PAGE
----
Over heating?

One of the things that is often talked about concerning smartphones is overheating. The harder the processor needs to work, the more heat it produces. This is true when playing 3D games and when recording video, especially 4K video. To see how much each phone heats up we conducted two tests, a 1080p video recording test and a 4K recording test. In both cases we noted the temperature rise.

Here are the results for the 1080p tests:

Best of Android Performance 7

The Moto X experiences the highest temperature rise, over 13C, while the Note 5 only heats up a few degrees. The other phones in our group perform well except the BlackBerry Priv, which heats up by 8C.

So what about 4K:

Best of Android Performance 8

Recording 4K is more arduous for the processor and it causes most of the devices to heat up significantly. Again the Moto X force heats up the most while the other devices also see a significant temperature rise, with the exception of the Nexus 6P and the Z5 Premium.

As one final test we also looked at how much video, both 1080p and 4K each phone could record. There are three possible limits to these recordings. First, a built-in limit set by the manufacturer. Second, running out of internal storage while recording. Third, the phone overheats and the app shuts down. Here is what we found out:

Best of Android Performance 9

When it comes to 1080p recording the Note 5 is the clear winner with a recording time of over two hours. Next comes the Sony, followed by the BlackBerry. The other three devices manage about 30 minutes each. For 4K recording the story is different. The Note 5, the LG V10 and the BlackBerry Priv all managed just 5 minutes. The Nexus 6P 8 minutes, and the Moto X Force, 10 minutes. However, the winner was the Z5 Premium which managed an impressive 40 minutes.

Wrap up

That is quite a lot of data, so here is my summary. The Note 5 with its octa-core Exynos 7420 processor is clearly the winner. It comes first in nearly every test and on the two occasions when it doesn’t, it came second. Close behind the Note 5 are the Snapdragon 810 based devices. Looking at the scores it is hard to say which one is better than the other two. If I was forced to name one, it would probably be the Moto X Force, but it would be a close call.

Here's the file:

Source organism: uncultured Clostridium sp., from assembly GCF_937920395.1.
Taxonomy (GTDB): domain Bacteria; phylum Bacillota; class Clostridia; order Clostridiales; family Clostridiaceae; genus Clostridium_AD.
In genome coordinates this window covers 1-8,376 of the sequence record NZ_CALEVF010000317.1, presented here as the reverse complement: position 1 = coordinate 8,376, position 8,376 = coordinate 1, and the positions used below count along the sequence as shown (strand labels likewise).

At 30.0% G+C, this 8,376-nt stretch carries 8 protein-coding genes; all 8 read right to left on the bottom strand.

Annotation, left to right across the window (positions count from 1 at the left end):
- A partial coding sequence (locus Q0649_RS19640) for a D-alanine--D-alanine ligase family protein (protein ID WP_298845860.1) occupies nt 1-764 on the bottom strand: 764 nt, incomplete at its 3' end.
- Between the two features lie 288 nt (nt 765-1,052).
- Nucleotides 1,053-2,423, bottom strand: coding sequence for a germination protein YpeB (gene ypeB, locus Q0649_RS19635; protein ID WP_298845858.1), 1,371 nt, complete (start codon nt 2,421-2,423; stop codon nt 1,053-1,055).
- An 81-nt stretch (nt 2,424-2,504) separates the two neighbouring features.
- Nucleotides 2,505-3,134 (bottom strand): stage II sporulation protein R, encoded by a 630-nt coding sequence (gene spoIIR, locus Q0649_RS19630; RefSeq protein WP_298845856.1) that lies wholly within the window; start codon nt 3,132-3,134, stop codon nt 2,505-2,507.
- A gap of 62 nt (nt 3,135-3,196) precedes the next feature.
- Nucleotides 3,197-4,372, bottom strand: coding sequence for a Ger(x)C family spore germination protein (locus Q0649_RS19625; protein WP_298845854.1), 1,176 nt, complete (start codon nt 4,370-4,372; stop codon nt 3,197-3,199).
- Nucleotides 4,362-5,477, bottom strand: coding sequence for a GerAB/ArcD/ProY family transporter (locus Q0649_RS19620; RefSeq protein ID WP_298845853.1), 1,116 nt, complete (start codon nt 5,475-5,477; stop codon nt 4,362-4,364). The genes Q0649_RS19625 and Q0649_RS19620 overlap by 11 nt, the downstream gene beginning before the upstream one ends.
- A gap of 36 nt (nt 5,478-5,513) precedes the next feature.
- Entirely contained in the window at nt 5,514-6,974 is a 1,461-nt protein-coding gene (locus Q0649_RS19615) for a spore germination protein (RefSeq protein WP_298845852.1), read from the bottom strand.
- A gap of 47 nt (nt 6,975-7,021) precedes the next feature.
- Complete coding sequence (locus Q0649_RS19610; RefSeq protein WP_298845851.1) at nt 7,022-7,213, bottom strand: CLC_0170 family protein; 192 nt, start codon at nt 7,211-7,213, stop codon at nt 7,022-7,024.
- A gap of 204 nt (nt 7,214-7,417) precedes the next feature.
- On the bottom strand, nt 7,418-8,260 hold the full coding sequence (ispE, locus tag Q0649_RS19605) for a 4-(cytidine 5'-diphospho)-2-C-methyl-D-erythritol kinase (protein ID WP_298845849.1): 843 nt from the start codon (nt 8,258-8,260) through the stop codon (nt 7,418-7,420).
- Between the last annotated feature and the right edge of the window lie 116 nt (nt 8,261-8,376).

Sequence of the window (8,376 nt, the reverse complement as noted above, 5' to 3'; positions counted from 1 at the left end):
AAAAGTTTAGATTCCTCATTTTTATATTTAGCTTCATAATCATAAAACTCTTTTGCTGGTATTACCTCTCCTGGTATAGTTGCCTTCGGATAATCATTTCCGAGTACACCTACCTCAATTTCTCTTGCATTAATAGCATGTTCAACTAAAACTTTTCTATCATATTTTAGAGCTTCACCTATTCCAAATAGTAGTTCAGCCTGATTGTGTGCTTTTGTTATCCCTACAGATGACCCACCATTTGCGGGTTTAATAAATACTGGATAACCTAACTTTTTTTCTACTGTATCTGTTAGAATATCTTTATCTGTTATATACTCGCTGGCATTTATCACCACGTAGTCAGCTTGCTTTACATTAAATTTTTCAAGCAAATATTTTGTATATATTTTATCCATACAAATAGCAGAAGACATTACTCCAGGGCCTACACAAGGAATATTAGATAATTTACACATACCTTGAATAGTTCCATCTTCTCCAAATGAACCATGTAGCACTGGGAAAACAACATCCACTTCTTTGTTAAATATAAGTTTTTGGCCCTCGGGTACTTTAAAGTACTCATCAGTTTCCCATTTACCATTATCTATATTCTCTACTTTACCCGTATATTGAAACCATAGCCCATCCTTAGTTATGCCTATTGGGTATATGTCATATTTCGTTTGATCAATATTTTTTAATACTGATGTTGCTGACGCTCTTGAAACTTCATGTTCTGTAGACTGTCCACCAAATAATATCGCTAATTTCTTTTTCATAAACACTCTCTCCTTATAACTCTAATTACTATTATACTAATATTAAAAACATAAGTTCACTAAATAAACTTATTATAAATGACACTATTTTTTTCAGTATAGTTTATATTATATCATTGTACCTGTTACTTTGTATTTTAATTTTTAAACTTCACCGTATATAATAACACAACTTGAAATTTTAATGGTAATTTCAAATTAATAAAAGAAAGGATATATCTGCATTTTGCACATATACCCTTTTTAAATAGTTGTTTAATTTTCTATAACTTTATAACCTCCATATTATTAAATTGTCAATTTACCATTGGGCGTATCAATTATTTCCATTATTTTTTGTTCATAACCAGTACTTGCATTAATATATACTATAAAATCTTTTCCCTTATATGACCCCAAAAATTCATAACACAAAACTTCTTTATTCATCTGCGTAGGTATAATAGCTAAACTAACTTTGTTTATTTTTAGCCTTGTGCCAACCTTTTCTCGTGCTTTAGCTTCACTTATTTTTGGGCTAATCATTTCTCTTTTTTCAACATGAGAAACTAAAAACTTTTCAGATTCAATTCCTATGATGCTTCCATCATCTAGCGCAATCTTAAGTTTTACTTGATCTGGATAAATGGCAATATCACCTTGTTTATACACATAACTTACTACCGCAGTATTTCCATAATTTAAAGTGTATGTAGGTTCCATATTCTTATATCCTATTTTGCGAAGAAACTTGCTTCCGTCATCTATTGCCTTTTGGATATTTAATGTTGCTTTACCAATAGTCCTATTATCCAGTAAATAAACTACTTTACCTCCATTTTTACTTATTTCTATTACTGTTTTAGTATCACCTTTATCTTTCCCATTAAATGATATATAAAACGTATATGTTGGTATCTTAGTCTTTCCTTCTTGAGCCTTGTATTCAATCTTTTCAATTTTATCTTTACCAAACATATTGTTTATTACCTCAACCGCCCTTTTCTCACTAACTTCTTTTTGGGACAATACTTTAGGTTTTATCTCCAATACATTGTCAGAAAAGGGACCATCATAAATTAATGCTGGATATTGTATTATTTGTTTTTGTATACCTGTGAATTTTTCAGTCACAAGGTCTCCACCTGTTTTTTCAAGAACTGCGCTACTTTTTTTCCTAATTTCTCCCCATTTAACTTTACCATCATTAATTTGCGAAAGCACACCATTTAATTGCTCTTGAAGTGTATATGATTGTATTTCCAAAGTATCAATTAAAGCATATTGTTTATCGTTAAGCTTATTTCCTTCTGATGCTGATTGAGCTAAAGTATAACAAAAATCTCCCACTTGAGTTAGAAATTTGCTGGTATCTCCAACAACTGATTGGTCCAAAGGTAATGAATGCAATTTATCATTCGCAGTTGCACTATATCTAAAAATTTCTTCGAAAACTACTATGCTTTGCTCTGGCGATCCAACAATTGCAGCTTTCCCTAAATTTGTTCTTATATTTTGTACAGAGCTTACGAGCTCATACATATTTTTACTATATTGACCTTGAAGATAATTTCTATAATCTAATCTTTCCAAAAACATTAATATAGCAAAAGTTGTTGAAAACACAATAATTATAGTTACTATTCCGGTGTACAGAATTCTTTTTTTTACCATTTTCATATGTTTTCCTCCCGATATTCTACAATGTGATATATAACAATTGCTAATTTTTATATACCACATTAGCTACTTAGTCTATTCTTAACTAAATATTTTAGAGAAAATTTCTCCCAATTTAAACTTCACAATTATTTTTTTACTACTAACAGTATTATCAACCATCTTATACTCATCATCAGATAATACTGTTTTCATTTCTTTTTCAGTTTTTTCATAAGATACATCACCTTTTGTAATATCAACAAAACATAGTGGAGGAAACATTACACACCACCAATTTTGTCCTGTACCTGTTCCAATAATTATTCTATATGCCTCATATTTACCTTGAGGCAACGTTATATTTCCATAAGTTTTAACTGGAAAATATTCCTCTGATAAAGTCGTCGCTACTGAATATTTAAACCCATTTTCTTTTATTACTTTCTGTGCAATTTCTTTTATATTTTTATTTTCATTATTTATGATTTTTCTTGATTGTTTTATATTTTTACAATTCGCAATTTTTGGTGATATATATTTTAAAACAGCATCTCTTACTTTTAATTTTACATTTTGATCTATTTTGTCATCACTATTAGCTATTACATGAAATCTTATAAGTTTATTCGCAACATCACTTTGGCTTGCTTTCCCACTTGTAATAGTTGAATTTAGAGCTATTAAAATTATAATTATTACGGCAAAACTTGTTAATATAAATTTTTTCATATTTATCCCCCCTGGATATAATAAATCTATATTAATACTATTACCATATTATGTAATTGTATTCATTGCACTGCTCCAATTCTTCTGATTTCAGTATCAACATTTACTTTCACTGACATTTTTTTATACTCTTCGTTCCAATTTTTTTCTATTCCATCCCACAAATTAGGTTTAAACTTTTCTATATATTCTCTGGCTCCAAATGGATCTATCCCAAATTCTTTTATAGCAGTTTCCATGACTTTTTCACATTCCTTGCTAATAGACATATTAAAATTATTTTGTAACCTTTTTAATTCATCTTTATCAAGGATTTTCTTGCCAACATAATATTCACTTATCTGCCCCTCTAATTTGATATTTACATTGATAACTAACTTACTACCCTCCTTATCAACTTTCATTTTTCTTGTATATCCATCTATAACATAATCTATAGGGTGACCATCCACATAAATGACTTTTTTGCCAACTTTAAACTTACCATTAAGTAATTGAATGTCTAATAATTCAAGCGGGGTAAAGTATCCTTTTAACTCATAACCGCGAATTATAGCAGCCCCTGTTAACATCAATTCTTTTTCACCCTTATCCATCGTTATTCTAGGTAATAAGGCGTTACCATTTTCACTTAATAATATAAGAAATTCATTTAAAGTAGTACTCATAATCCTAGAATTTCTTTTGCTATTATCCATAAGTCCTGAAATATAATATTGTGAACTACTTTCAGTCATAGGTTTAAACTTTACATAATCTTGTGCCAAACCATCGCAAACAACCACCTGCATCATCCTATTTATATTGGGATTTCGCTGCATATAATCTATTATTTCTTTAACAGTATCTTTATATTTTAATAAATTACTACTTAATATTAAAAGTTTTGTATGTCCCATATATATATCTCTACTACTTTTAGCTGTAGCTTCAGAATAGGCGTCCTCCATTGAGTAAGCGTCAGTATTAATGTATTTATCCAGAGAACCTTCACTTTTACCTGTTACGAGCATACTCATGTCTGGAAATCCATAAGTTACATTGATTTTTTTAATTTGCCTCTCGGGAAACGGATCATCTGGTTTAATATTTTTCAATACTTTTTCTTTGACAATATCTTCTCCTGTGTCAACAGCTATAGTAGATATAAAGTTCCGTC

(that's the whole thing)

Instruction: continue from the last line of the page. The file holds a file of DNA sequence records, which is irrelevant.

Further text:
At the bottom of the performance table is the LG V10 and the Blackberry Priv. Both use the Snapdragon 808 hexa-core processor and both are fairly evenly matched. However don’t forget that we are comparing the crème de la crème, none of these phones are slow and you won’t be unhappy with the performance of any of them.

Also there is more to a phone than just its raw performance, there are lots of other factors including the display, the audio, the battery, plus unique features like the Priv’s keyboard or the Note 5’s pen.

The bottom line is this, these are all high performance phones and in that sense they are all equal, but as Orwell almost said, it is just that some phones are more equal than others!


Best of Android 2015

All the comparisons:

Best of Android: Display

Best of Android: Audio

Best of Android: Performance

Best of Android: Battery

Best of Android: Camera

Best of Android: User Experience

And the winner is…


Credits

Post and video by: Gary Sims
Series Contributors: Rob TriggsGary Sims, Lanh Nguyen, Joe Hindy, Krystal Lora

Series Editors: Nirave Gondhia, Bogdan Petrovan, Andrew Grush